I sat in the car, parked in front of the school playground, waiting for my daughters to finish their after school art class. I watched a small five-year-old boy sitting alone on the swings. With all the intensity he could muster, he focused on pumping his legs.
His progress was so slow; at first the swing barely moved at all. Back and forth he leaned, pushing and pulling with all his might to get going. I wanted to step to his aid, get behind him and send him soaring with one big push.
Yet as hard as it was for him to do it himself, I recognized the importance of leaving him alone. Sure, it would be much easier for me to assist, leaving him nothing to do but enjoy the efforts of my work. But what profit would there be for him in taking that route?
No, it was something he needed to learn to do himself. After all, how else could he get that boost of self-confidence that swept through him once he finally got going? His big grin wouldn’t be nearly as meaningful if someone else had done it for him.
As I watched, I thought about how necessary it is at times for me to stand back and let my children struggle. There are things I could do that might make it easier for them today, but in the long run would actually hinder their development. Acknowledging that they may fail, yet encouraging them at every turn will help them mature into a person who can persevere through difficult circumstances and empathize with others in similar situations.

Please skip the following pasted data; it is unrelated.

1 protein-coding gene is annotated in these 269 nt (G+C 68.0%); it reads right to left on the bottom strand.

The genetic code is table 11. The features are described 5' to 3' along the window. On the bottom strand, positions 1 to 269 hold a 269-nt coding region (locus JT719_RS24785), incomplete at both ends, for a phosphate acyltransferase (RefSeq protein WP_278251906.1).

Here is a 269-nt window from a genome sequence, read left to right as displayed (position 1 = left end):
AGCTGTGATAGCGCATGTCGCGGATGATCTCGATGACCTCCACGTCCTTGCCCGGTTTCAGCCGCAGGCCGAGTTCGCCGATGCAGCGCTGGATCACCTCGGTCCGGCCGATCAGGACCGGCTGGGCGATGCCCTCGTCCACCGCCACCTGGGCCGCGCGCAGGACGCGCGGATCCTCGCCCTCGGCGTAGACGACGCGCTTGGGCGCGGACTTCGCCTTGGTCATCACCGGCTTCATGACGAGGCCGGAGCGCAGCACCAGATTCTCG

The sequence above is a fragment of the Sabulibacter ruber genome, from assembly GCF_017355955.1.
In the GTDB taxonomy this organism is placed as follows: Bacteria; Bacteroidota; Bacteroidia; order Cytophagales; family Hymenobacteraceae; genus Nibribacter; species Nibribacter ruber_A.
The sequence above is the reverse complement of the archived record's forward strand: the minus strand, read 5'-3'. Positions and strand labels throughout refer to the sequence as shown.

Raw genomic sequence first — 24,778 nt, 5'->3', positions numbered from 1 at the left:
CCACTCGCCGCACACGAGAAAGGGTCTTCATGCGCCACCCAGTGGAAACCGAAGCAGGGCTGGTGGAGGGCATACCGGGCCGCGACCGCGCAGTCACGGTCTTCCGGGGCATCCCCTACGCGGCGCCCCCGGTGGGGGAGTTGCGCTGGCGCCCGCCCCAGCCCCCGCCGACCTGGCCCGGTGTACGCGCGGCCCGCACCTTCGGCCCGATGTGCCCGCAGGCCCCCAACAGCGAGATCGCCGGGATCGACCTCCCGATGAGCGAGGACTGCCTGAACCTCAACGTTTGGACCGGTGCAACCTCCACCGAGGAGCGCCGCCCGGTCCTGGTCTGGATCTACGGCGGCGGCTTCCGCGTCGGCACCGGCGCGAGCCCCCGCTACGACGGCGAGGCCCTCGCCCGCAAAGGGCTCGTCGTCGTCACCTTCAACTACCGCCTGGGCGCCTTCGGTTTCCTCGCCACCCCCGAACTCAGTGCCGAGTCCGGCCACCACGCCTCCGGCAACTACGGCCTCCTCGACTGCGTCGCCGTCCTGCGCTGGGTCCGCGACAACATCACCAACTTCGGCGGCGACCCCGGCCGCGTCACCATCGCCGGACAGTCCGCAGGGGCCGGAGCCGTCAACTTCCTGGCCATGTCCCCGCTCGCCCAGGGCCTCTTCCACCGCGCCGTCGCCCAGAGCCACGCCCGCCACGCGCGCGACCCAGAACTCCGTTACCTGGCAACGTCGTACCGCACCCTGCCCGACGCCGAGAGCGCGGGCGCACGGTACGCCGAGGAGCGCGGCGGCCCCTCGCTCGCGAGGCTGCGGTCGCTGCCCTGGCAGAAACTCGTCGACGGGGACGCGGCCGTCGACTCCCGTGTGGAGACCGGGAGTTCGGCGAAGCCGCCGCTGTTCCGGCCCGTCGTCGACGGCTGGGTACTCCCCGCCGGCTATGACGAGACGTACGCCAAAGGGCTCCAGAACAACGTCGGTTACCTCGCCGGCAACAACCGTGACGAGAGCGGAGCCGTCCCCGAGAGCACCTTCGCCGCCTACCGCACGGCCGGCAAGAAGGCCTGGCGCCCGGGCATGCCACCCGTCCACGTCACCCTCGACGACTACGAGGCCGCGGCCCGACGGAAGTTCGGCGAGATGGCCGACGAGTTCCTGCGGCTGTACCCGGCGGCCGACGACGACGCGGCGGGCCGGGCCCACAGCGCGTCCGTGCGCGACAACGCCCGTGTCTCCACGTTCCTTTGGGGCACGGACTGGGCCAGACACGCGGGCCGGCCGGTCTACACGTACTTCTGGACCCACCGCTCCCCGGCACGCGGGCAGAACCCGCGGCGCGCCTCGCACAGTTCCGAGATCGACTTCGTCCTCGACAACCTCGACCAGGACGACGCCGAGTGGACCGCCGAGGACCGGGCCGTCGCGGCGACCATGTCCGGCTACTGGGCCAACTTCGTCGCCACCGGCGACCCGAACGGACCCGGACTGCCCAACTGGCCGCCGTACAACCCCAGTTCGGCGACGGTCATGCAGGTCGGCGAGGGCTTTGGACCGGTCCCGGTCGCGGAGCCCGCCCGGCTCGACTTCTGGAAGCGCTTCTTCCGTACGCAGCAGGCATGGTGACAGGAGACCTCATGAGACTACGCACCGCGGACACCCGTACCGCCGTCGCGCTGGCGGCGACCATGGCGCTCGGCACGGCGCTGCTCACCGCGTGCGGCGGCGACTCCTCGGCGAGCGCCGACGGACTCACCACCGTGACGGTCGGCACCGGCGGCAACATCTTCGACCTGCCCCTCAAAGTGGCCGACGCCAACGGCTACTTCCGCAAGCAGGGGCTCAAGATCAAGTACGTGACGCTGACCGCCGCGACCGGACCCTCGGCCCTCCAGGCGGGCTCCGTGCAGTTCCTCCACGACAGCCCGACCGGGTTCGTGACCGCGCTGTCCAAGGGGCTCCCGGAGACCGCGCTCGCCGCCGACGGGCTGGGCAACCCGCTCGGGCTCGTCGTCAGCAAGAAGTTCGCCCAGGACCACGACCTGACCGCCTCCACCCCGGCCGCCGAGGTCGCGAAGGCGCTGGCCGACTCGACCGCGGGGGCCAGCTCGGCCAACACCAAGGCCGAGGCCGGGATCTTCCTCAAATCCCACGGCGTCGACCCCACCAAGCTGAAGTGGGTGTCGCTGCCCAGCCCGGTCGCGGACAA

While I’ll always be there watching and praying, sometimes they must step out and attempt something on their own – an unfamiliar skill, a public performance, a new relationship. And I will let them try and, yes, even sometimes fail – not because I don’t love them, but because I do love them so very, very much.